cause because they will get all their money at
one time. Students will benefit because
it will be easier to find a roommate by
the quarter rather than obligating some someone
one someone for an entire year.
We agree.
Students, for the most part, are a
transitory lot. They move about quite
a bit, whether from disenchantment with
their surroundings or from feeling a
financial bite.
Landlords, on the other hand, worry a
lot. They worry about getting their rent
and they worry about damage to the
apartment.
Leasing by the quarter will be a boon
to many students and landlords alike.
Landlords will have all their rent paid
in advance, and a student who is not
satisfied with his apartment wont have
to put up with it for an entire year.
Mr. Opp has come up with an excellent
idea, one which we endorse whole wholeheartedly.
heartedly. wholeheartedly.
No Questions
Theres been some discussion of the
Teacher Evaluation Programs validity--
whether it could be worthwhile when
its results would not be made public.
We joined in questioning this prac practice
tice practice when Director Bob Imholte said he
would keep the results under wraps.
We question no more.
The overall results of the program
will be made public next week and the
professors evaluated will find out just
what the students think their virtues
and faults are.
We now see that there will be no real
secrecy, save that which would injure
reputations and damage personalities.
We are now eager to see the re results
sults results of the first trial program and look
forward to expansion under new Director
John Mica.
The Teacher Evaluation Program J --
if handled properly -- can be toward
making the UF the great university it
ought to be.

808 MENAKER
Managing Editor

STEVE HULL
Executive Editor

OUR MAN HOPPE
/ Spy, You Spy We All Spy

By ART HOPPE
My good friend and Washington
correspondent, Mr. Paul Jacobs,
recently returned from a week in
that capital of the Free World.
Naturally I asked him what cri critical
tical critical pieces of information he had
managed to pick up.
Mr. Jacobs glanced furtively
over his shoulder. Buy Xerox,
he said.
Xerox?
Its going to go sky high, he
said. For one thing, they got
full employment in Washington
now.
I said that was encouraging.
Yes, he said, everybodys
investigating the CIA.
What had that got to do with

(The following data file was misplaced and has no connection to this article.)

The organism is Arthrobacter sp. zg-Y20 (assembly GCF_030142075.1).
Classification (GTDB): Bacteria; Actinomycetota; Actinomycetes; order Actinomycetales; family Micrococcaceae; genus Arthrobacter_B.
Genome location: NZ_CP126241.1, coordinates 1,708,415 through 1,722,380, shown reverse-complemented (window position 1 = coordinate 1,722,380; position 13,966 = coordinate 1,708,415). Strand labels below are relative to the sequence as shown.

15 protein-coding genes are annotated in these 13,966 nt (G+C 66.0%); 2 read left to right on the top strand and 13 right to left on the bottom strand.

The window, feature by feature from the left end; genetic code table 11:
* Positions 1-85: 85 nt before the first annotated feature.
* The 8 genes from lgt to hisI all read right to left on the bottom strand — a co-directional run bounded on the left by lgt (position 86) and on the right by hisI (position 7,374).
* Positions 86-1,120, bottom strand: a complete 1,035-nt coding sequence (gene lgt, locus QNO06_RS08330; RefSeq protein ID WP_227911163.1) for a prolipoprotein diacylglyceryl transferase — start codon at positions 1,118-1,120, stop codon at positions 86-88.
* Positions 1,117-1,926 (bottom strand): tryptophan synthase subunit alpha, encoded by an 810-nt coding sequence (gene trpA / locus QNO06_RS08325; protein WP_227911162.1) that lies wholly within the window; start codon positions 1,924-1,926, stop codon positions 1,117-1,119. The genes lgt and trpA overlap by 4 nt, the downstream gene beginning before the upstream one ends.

buying Xerox stock?
Its on account of The Great
Document Shortage. This is fast
approaching crisis proportions in
our Nations capital.
I asked Mr. Jacobs to explain.
He did.
# *
Mr. Jacobs, among other things,
is an editor of Ramparts Magzine,
which broke the story of the ClAs
connection with the National Stu Students
dents Students Association. So, while in
Washington, he decided to do a little
further investigating.
Its great, he said. You go
over to the Internal Revenue Ser Service
vice Service to maybe get a couple of
documents on this foundation or
that. And they say please have a
seat on account of theres three
reporters from the New York
Times, two from Newsweek and
the assistant sports editor of the
Galena Gazette ahead of you.
Right away, you can see the
problem: they got 1500 reporters
in Washington and they just dont

have enough documents to go a around.
round. around. So if youre lucky enough
to lay hands on a document, what
you do is put it in the Xerox
machine, push a button and
zap! youve got 50 documents
just like that.
But what does anyone need 50
documents for?
To trade, explained Mr. Ja Jacobs.
cobs. Jacobs. Its like baseball cards.
A guy calls you up and says,
Hey, whatll you give me for a
document on the Foundation for
Plugging in Electric Tooth Toothbrushes,
brushes, Toothbrushes, a known conduit?
So you swap him two docu documents
ments documents on the Maidenform Foun Foundation,
dation, Foundation, an obvious front. This way,
each reporter gets to broaden
his collection of documents. When
he gets enough, he links them all

Florida Alligator Staff

NICK TATRO
Editorial Assistant
STEFANIE JARIUS
Society Editor

STAFF MEMBERS Harvey Alper, Bill Douthat, Elaine
Fuller, Kathie Kelm, Bob Padecky, Judy Redfern, Frank
Shepherd, Lori Steele, Joe Torchia, Harold Kennedy,
Justine Hartman, Eunice Tall hichie Tidwell
LAB ASSISTANTS Diana Folsom, Peggy Sneider, Andrew
Haslett Jr., Robert Blount, Joan Allen, Eddie Gutten Guttenmac
mac Guttenmac er, Dick Blakely, Bob Menaker, Dave Reddick, David